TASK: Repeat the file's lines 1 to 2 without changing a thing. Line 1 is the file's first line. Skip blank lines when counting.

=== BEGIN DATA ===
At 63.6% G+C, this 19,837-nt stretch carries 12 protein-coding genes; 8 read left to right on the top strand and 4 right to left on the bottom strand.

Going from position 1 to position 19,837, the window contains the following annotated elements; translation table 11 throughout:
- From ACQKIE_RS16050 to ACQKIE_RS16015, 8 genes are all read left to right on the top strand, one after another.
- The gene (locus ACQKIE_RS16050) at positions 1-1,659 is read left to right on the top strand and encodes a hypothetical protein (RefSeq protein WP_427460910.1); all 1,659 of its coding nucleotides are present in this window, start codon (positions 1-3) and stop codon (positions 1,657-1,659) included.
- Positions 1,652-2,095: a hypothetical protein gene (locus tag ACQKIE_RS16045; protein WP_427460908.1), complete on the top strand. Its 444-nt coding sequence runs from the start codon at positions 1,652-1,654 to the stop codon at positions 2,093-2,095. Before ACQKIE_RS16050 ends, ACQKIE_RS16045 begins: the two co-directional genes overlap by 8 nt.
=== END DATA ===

At 63.6% G+C, this 19,837-nt stretch carries 12 protein-coding genes; 8 read left to right on the top strand and 4 right to left on the bottom strand.

Going from position 1 to position 19,837, the window contains the following annotated elements; translation table 11 throughout: